plaque by the road at a local battle site near Boonsboro, MD, says, “Beware of the “Snarly Yow.” Legend has it that the shadow of a black dog used to prowl the heights of South Mountain. One night, a huntsman, famous as a sure shot, encountered the beast. He aimed and fired his rifle. The shot went right through the animal with no effect. He fired again and again, each shot passing through the shadowy beast. Finally overcome with dread, the huntsman fled.” 

I have to admit, if I shot at something and the bullet went through it? I would have run too. The story ties in with the same reports from West Virginia. The Snarly Yow appeared at the civil war battle site Turner’s Gap in South Mountain. Turner’s Gap is the site of the “Battle of Midnight.” It would confront whoever dared to travel Route 40 and scare the bejesus out of them before disappearing.  Hundreds of startled witnesses reported seeing the critter at Turner’s Gap.

It confronted another poor man who was returning home after completing his errands. He was leaving Boonesboro and approaching South Mountain when the Snarly Yow appeared, blocking his way. The poor guy froze in his path, and after a staredown, he tried to move around it. Except, every time he tried to get past the beastie, it paced him.

The Snarly Yow fits the description of other urban myths like the British Black Dog. In those tales, the black dog-like creature usually appears when someone’s death is imminent. This unusual beastie captured the imagination of Sir Author Conan Doyle. His novel The Hounds Of Baskervilles is based on this legend. He tried throwing rocks and sticks at it, but they went right through it. The critter snarled at him before baring his teeth, then loped into the nearby woods, disappearing.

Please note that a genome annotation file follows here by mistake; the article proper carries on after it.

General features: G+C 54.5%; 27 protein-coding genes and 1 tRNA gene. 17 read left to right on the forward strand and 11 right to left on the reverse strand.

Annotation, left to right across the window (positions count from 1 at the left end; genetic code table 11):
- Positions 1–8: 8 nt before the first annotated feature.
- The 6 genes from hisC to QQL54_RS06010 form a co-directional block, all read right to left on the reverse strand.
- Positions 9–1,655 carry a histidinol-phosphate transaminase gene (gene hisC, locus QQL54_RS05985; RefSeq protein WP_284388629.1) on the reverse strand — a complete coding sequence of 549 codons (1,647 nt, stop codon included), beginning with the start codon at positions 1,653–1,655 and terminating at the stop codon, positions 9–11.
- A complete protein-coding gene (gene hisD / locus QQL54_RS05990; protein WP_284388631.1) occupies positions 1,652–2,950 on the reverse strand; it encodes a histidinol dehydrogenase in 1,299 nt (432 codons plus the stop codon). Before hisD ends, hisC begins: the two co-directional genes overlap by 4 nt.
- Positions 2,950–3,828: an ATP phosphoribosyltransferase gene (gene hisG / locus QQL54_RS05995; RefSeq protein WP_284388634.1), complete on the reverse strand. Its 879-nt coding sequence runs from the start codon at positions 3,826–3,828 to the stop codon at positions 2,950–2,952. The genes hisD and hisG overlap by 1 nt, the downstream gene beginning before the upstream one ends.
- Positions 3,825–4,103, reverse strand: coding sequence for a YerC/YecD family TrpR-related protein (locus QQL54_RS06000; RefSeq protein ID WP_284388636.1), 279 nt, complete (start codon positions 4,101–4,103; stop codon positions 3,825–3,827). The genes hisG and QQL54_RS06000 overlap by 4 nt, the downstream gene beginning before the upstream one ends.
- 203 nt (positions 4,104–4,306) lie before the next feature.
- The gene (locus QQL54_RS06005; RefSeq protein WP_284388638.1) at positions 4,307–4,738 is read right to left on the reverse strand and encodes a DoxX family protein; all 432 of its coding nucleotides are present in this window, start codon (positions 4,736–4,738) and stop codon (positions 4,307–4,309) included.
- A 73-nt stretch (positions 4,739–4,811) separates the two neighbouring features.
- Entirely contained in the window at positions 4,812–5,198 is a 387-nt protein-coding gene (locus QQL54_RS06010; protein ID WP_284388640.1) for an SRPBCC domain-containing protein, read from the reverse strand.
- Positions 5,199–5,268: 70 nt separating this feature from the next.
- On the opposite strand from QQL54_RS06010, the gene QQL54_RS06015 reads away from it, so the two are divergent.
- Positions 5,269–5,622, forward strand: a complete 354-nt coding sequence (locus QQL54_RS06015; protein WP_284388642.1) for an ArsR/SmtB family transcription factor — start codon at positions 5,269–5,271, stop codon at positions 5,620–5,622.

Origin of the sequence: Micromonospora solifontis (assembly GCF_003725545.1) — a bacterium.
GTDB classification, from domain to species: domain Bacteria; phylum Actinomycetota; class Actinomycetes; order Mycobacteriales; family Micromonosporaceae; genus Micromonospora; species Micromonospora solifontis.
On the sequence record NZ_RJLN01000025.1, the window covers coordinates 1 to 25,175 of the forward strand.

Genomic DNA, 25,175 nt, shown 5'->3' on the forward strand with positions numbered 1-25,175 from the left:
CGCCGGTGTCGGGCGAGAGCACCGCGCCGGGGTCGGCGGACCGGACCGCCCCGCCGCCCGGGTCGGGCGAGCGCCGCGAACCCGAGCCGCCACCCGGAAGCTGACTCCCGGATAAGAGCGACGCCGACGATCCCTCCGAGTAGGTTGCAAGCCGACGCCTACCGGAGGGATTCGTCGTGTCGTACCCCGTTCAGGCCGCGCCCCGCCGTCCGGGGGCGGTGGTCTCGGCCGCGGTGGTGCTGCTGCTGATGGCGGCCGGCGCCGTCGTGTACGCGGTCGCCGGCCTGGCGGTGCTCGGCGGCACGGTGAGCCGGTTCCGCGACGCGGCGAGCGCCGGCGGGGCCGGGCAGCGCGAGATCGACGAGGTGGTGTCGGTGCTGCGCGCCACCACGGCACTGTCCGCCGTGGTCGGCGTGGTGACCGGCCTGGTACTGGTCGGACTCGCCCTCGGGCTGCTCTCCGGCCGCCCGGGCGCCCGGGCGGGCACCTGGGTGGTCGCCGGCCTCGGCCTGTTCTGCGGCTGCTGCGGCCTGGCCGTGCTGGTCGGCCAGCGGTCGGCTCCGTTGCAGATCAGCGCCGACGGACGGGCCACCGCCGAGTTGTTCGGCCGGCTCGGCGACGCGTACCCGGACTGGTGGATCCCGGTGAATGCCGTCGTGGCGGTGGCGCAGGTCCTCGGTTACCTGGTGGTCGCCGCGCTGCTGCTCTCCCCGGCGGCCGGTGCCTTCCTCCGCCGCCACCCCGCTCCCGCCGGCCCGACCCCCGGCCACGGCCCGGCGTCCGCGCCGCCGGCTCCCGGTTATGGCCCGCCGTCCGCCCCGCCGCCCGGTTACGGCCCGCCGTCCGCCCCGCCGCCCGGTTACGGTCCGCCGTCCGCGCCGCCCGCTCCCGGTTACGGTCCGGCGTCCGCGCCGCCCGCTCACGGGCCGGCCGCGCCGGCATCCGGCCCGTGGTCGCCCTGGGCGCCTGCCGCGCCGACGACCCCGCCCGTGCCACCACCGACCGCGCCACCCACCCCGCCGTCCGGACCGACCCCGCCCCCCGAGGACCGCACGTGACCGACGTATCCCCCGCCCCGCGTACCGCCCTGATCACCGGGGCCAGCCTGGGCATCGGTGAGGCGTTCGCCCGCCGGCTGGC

It also fits the Beast of Bray Road in Wisconsin. A black wolf-like creature that haunts Bray Road in Elkhorn, Wisconsin, was first sighted in 1936. The critter doesn’t seem to like people, as there have been reports of scratches on the driver’s cars. Witnesses tell of seeing a red-eyed wolf-like creature chasing their vehicle and of animal mutilations in the area.

Who or what the Snarly Yow is was never discovered, and reports trickled away to nothing. Until, 1975 when the reports picked up again, and more sightings occurred. The most impressive one is about a busload of children returning from a field trip to the Washington Monument. They were returning to Middleton when a black dog chased the bus down. It ran in front of the bus, but the driver didn’t have enough time to stop.

The passengers heard the thud and felt the bump as they ran over the dog. They stopped further up the road and got out to investigate, shocked to see it standing in the middle of the road unharmed. It bared its teeth at them before disappearing into thin air.

Did this critter follow the European settlers arriving in America to establish a new home? There have been paranormal reports of ghosts haunting people even when they move. Could it be the same with the Snarly Yow?

Whatever the reason, this critter isn’t going anywhere. So if you ever find yourself in Harpers Ferry, West Virginia, make sure the windows are up. You might also want to keep the doors locked, and whatever you do? Do not get out of the car unless you want to meet the Snarly Yow.